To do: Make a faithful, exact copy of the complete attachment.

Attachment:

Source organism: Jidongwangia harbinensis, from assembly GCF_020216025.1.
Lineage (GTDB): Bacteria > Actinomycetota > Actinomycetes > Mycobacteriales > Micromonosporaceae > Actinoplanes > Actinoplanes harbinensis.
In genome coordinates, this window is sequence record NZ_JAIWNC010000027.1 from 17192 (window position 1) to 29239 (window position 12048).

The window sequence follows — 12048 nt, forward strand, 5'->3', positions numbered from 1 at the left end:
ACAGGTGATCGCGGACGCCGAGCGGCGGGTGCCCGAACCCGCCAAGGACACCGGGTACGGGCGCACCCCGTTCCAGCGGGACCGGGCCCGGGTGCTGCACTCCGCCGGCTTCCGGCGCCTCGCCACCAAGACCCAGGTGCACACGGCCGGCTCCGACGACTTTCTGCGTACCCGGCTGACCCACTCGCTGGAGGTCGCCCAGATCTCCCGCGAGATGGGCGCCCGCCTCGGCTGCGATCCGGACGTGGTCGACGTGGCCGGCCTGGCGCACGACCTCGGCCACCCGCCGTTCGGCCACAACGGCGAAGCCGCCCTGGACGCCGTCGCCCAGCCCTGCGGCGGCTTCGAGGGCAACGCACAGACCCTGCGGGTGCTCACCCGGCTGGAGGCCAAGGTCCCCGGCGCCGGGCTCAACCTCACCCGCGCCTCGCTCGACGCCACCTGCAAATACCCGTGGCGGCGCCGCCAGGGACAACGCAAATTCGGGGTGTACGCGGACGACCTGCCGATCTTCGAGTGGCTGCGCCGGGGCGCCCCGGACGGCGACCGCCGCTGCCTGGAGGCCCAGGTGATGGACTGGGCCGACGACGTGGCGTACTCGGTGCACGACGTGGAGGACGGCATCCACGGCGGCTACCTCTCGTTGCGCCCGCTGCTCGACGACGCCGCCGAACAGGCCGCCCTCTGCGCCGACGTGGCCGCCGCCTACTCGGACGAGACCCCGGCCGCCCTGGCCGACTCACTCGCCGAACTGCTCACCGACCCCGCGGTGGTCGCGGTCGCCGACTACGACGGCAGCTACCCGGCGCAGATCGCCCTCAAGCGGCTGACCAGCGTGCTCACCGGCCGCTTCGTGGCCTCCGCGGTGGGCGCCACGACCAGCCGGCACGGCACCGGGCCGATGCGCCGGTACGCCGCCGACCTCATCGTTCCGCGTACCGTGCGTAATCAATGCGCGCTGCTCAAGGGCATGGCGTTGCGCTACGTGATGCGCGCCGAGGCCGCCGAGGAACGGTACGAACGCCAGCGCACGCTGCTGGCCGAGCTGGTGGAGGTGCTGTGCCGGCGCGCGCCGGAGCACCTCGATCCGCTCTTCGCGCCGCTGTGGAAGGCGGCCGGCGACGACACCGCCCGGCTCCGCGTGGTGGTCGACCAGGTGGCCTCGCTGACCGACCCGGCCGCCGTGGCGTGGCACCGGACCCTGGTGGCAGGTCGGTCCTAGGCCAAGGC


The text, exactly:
Source organism: Jidongwangia harbinensis, from assembly GCF_020216025.1.
Lineage (GTDB): Bacteria > Actinomycetota > Actinomycetes > Mycobacteriales > Micromonosporaceae > Actinoplanes > Actinoplanes harbinensis.
In genome coordinates, this window is sequence record NZ_JAIWNC010000027.1 from 17192 (window position 1) to 29239 (window position 12048).

The window sequence follows — 12048 nt, forward strand, 5'->3', positions numbered from 1 at the left end:
ACAGGTGATCGCGGACGCCGAGCGGCGGGTGCCCGAACCCGCCAAGGACACCGGGTACGGGCGCACCCCGTTCCAGCGGGACCGGGCCCGGGTGCTGCACTCCGCCGGCTTCCGGCGCCTCGCCACCAAGACCCAGGTGCACACGGCCGGCTCCGACGACTTTCTGCGTACCCGGCTGACCCACTCGCTGGAGGTCGCCCAGATCTCCCGCGAGATGGGCGCCCGCCTCGGCTGCGATCCGGACGTGGTCGACGTGGCCGGCCTGGCGCACGACCTCGGCCACCCGCCGTTCGGCCACAACGGCGAAGCCGCCCTGGACGCCGTCGCCCAGCCCTGCGGCGGCTTCGAGGGCAACGCACAGACCCTGCGGGTGCTCACCCGGCTGGAGGCCAAGGTCCCCGGCGCCGGGCTCAACCTCACCCGCGCCTCGCTCGACGCCACCTGCAAATACCCGTGGCGGCGCCGCCAGGGACAACGCAAATTCGGGGTGTACGCGGACGACCTGCCGATCTTCGAGTGGCTGCGCCGGGGCGCCCCGGACGGCGACCGCCGCTGCCTGGAGGCCCAGGTGATGGACTGGGCCGACGACGTGGCGTACTCGGTGCACGACGTGGAGGACGGCATCCACGGCGGCTACCTCTCGTTGCGCCCGCTGCTCGACGACGCCGCCGAACAGGCCGCCCTCTGCGCCGACGTGGCCGCCGCCTACTCGGACGAGACCCCGGCCGCCCTGGCCGACTCACTCGCCGAACTGCTCACCGACCCCGCGGTGGTCGCGGTCGCCGACTACGACGGCAGCTACCCGGCGCAGATCGCCCTCAAGCGGCTGACCAGCGTGCTCACCGGCCGCTTCGTGGCCTCCGCGGTGGGCGCCACGACCAGCCGGCACGGCACCGGGCCGATGCGCCGGTACGCCGCCGACCTCATCGTTCCGCGTACCGTGCGTAATCAATGCGCGCTGCTCAAGGGCATGGCGTTGCGCTACGTGATGCGCGCCGAGGCCGCCGAGGAACGGTACGAACGCCAGCGCACGCTGCTGGCCGAGCTGGTGGAGGTGCTGTGCCGGCGCGCGCCGGAGCACCTCGATCCGCTCTTCGCGCCGCTGTGGAAGGCGGCCGGCGACGACACCGCCCGGCTCCGCGTGGTGGTCGACCAGGTGGCCTCGCTGACCGACCCGGCCGCCGTGGCGTGGCACCGGACCCTGGTGGCAGGTCGGTCCTAGGCCAAGGC